Factors that Contribute to Conformity
1. Normative Social Influence; influence that other people have on us because we
seek their approval or avoid their disapproval
the need to act in ways that we feel will let us be liked and accepted by others,
wherein we use the behaviour of people as our measuring stick of what is normal
This type of conformity usually involves compliance where a person publicly
accepts the views of a group but privately rejects them.
e.g. laughing at a joke even if you dont get it because everyone is laughing
2. Informational Social Influence; the influence other people have on us because we
want to be right and correct
we take our cues for how to behave from others when we are in a station that is not
clear or is ambiguous, thus the behaviour of people around us provides us with
information about how we should act so we conform to their actions
When we do not know how to behave, we copy other people. They act as
information sources for how to behave as we assume they know what they are
doing (perceived expertise of the group)
Aschs experiment did not work so they had to make another task
2. Obedience
Behaviour that complies to the explicit demands of an individual with authority
changing ones behaviour at the direct order of an authority figure e.g. police officer, teacher
e.g. Milgrams classic study on obedience
Aim: to study the effects of punishment on learning behaviour
Participants had to do a word task
One teacher (participant) and one learner (confederate)
If learner makes a mistake, the teacher has to give an electric shock
However, many PPs obeyed to authority even it was just very harmful and ethical
Factors for disobedience
1. Modeling
2. Authority figure perceived as illegitimate and not close by
3. Victim made to be more human
Page 11 of 14
3. Group Influence (5)
Social Facilitation; the presence of others can help improve ones performance
Social Loafing; the presence of others can make a person exert less effort in a group
(because of reduced accountability for individual effort & less individual evaluation)
De-individuation; being with others reduces personal identity & personal responsibility
Factors: Anonymity and Group Size
characteristics: aggressive, uninhibited
e.g. online groups about presidential candidates are more open to say bad things
because theres some sort of anonymity
Bystander Effect (also known as bystander intervention, but counter intuitive)
Proponent: Bibb Latane
This means that a person is less likely to help in an emergency when someone else is
present than when he/she is alone
This refers to the finding that the likelihood of a bystander (someone observing an
event and close enough to offer help) to help someone in trouble, decreases as the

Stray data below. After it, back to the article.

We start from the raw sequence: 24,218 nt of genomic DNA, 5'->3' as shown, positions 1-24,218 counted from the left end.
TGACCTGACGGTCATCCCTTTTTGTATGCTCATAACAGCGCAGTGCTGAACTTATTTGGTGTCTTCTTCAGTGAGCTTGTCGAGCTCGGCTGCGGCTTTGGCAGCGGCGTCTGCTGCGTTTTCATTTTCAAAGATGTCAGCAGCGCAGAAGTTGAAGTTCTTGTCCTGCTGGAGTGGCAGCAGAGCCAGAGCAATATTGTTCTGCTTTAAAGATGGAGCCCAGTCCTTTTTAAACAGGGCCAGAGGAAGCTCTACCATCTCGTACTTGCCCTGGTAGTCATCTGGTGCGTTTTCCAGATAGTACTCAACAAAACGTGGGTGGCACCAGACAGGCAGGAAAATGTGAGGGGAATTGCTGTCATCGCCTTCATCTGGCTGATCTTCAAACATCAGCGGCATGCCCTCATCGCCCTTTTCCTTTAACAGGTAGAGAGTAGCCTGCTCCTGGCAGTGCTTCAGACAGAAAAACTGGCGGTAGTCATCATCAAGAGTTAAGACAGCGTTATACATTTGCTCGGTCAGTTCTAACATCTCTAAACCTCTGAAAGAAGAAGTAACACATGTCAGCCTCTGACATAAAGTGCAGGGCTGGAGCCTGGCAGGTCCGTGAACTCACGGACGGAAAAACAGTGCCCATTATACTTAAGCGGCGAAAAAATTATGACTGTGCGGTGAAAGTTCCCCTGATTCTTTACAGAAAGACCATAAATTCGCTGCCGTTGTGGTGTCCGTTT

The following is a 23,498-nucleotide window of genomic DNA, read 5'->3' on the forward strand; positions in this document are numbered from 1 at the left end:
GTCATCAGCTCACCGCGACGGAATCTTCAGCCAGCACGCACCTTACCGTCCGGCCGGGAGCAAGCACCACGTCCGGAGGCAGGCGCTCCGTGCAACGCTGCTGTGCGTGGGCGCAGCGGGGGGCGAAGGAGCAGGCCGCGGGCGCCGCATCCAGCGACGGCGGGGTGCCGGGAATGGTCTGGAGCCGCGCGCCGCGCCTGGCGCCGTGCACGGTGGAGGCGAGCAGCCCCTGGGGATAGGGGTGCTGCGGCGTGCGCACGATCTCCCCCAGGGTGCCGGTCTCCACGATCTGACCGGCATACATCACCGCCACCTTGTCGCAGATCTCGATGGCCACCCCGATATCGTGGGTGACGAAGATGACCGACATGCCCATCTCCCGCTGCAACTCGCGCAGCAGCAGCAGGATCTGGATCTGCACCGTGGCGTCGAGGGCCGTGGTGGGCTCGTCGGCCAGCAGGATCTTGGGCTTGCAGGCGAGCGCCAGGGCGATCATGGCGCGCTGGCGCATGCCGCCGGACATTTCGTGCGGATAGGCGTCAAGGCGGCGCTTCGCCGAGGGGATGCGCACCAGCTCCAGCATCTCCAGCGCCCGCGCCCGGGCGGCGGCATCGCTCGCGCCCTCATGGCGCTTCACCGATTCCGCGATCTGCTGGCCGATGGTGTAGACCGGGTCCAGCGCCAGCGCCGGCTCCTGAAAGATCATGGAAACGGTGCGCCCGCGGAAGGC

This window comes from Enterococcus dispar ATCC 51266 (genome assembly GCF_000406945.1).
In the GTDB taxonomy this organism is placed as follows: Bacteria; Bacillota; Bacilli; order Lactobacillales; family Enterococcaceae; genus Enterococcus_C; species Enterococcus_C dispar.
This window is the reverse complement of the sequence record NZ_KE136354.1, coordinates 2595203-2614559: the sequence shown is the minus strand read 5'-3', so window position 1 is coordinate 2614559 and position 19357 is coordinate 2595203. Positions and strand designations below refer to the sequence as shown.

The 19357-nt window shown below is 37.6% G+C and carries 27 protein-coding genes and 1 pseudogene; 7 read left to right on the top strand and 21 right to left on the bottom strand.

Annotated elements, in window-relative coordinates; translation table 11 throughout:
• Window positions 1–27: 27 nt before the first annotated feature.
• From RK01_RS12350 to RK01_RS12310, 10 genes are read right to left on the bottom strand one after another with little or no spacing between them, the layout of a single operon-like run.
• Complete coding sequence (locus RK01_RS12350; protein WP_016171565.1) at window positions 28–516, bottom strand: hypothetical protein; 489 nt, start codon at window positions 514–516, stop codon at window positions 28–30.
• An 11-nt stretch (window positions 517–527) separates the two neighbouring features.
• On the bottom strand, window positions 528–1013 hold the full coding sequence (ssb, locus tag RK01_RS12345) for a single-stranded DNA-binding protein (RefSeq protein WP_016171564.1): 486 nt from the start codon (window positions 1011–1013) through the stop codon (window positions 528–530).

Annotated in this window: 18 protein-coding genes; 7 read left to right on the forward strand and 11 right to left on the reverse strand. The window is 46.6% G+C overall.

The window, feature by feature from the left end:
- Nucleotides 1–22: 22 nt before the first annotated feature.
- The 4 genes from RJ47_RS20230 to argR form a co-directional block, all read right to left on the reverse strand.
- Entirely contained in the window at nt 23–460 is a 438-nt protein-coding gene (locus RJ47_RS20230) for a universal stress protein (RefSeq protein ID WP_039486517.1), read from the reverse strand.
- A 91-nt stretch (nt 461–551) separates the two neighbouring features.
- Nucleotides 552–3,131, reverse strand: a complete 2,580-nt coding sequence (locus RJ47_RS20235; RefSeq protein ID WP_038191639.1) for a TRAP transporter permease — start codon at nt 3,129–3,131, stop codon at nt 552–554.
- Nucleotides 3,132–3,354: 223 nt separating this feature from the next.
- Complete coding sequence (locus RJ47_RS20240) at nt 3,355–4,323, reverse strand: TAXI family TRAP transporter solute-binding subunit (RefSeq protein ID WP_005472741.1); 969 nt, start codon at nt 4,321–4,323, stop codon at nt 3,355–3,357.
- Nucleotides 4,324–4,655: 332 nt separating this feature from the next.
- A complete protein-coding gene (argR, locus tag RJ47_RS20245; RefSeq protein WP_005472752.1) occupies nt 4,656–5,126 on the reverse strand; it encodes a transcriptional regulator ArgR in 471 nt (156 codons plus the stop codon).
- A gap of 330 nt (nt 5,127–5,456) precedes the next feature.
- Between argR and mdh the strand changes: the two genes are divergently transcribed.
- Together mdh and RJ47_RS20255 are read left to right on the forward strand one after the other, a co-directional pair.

number of bystanders increases.
If only one person is standing by, that person is far more likely to help than if
there is another person, and the addition of each new bystander decreases the
possibility of helping behaviour even more.
Factors in Bystander effect/intervention
1. Defining the situation
Pluralistic ignorance: people misleading each other in defining the situation as a
non-emergency, even though it is an emergency
2. Diffusion of Responsibility
Responsibility is diffused since there are people present
When a person fails to take responsibility for either action or inaction because the
presence of other people are seen to share the responsibility
e.g. I thought the other people would do something
3. Role of Helping Models
Group members impaired decision making and avoidance of realistic appraisal
(considering facts realistically) in order to maintain group harmony, unanimity, and
No one will contest/impulse to conform because you want harmony
You end up with an uncritical decision making

Relationships (inter-personal attraction)

1. Attraction
Factors for (inter-personal) attraction
Physical Attractiveness
initially important in romantic relationships;
men look for good looks while women look for personality traits
criteria of beauty (e.g. its good to be white)
Proximity / closeness
Forming a relationship with people who are in physical proximity
necessary for a close relationship to develop
We associate with people similar to us
Consensual Validation: People are attracted to others who are similar to them
Matching hypothesis: Even if we may prefer a more attractive person, in reality we
end up choosing someone who is close to our level
Page 12 of 14
2. Love
Sternbergs Triangular Theory of Love pg. 483
He proposed the three components that are ideal to love (the presence of all three would
mark the best kind of love)
1. Passion; physical & sexual attraction
2. Intimacy; emotional feelings of warmth, closeness, & sharing
3. Commitment; intent & commitment to maintain the relationship

Intimacy Passion Commitment

Infatuated Love x
(e.g. one night stand or a fling
- its all physical)

Romantic Love x x
(e.g. extramarital affairs)

Companionate/Affectionate x x
(also known as platonic love
e.g. marriage relationship,
elderly couples)

Fatuous Love x x
(e.g. whirlwind romances)

Consummate Love x x x

Psychological Disorders

What is abnormal?
No general agreement - theres a working definition
Terms in Filipino culture: baliw, loka-loka, lakuret, may sakit sa isip

3 Criteria of Abnormal Behaviour


Page 13 of 14
deviant; atypical
deviation from social norm or culture
standard norms for acceptable behaviours for every society
deviation from statistical norm
outliers (e.g. intelligence, height)
interferes with a persons ability to function effectively
person finds it hard to adapt to the demands of day-to-day living.
e.g. you have a ritual for taking a shower, but when you take the exam, you refuse to change
that ritual
E.g. a woman who cuts herself to relieve anxiety does experience initial relief but is harmed by
the action.
Personal Distress
Persons subjective feeling of distress (anxiety, pain, sorrow)

Criteria of Normality
1. Efficient Perception of Reality
2. Having voluntary control over ones behaviour
e.g. you stop yourself going on Facebook since you have an exam
not normal = no self regulation (e.g. OCD)
3. Self-esteem and Acceptance
4. Ability to form affectionate relationships
Relationship with family, friends, not just romantic relationships
5. (Self-direction) and Productivity

Page 14 of 14